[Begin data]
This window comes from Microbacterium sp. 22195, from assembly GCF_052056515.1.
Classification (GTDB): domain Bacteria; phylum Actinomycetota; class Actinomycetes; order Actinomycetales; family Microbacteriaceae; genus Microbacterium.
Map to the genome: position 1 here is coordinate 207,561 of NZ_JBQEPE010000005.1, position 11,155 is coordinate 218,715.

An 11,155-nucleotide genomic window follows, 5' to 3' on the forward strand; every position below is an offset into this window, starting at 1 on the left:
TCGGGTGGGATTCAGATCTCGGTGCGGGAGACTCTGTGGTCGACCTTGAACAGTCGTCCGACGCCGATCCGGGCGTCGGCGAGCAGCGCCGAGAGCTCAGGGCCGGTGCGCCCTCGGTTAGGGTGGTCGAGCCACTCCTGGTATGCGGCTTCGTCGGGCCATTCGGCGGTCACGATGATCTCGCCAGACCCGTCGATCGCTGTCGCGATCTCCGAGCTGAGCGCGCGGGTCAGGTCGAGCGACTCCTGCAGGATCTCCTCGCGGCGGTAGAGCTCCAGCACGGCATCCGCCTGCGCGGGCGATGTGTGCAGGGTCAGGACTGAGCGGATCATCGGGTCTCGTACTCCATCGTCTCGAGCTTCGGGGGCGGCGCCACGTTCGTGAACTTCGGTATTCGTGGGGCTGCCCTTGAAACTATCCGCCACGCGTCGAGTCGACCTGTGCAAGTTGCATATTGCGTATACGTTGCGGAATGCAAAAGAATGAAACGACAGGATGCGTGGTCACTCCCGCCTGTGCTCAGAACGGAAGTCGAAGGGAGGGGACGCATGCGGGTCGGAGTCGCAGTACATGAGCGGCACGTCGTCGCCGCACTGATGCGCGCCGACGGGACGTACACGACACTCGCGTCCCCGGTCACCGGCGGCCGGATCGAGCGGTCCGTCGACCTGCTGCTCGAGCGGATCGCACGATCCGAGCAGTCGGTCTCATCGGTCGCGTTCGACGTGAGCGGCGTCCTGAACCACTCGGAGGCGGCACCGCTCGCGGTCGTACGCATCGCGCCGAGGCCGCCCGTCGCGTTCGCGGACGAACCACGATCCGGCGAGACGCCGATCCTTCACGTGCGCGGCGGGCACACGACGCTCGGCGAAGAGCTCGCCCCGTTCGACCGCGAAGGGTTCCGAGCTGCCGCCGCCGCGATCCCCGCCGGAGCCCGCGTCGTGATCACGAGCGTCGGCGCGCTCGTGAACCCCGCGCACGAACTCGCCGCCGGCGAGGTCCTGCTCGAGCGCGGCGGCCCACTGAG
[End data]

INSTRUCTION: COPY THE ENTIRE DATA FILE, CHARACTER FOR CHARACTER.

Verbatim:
This window comes from Microbacterium sp. 22195, from assembly GCF_052056515.1.
Classification (GTDB): domain Bacteria; phylum Actinomycetota; class Actinomycetes; order Actinomycetales; family Microbacteriaceae; genus Microbacterium.
Map to the genome: position 1 here is coordinate 207,561 of NZ_JBQEPE010000005.1, position 11,155 is coordinate 218,715.

An 11,155-nucleotide genomic window follows, 5' to 3' on the forward strand; every position below is an offset into this window, starting at 1 on the left:
TCGGGTGGGATTCAGATCTCGGTGCGGGAGACTCTGTGGTCGACCTTGAACAGTCGTCCGACGCCGATCCGGGCGTCGGCGAGCAGCGCCGAGAGCTCAGGGCCGGTGCGCCCTCGGTTAGGGTGGTCGAGCCACTCCTGGTATGCGGCTTCGTCGGGCCATTCGGCGGTCACGATGATCTCGCCAGACCCGTCGATCGCTGTCGCGATCTCCGAGCTGAGCGCGCGGGTCAGGTCGAGCGACTCCTGCAGGATCTCCTCGCGGCGGTAGAGCTCCAGCACGGCATCCGCCTGCGCGGGCGATGTGTGCAGGGTCAGGACTGAGCGGATCATCGGGTCTCGTACTCCATCGTCTCGAGCTTCGGGGGCGGCGCCACGTTCGTGAACTTCGGTATTCGTGGGGCTGCCCTTGAAACTATCCGCCACGCGTCGAGTCGACCTGTGCAAGTTGCATATTGCGTATACGTTGCGGAATGCAAAAGAATGAAACGACAGGATGCGTGGTCACTCCCGCCTGTGCTCAGAACGGAAGTCGAAGGGAGGGGACGCATGCGGGTCGGAGTCGCAGTACATGAGCGGCACGTCGTCGCCGCACTGATGCGCGCCGACGGGACGTACACGACACTCGCGTCCCCGGTCACCGGCGGCCGGATCGAGCGGTCCGTCGACCTGCTGCTCGAGCGGATCGCACGATCCGAGCAGTCGGTCTCATCGGTCGCGTTCGACGTGAGCGGCGTCCTGAACCACTCGGAGGCGGCACCGCTCGCGGTCGTACGCATCGCGCCGAGGCCGCCCGTCGCGTTCGCGGACGAACCACGATCCGGCGAGACGCCGATCCTTCACGTGCGCGGCGGGCACACGACGCTCGGCGAAGAGCTCGCCCCGTTCGACCGCGAAGGGTTCCGAGCTGCCGCCGCCGCGATCCCCGCCGGAGCCCGCGTCGTGATCACGAGCGTCGGCGCGCTCGTGAACCCCGCGCACGAACTCGCCGCCGGCGAGGTCCTGCTCGAGCGCGGCGGCCCACTGAG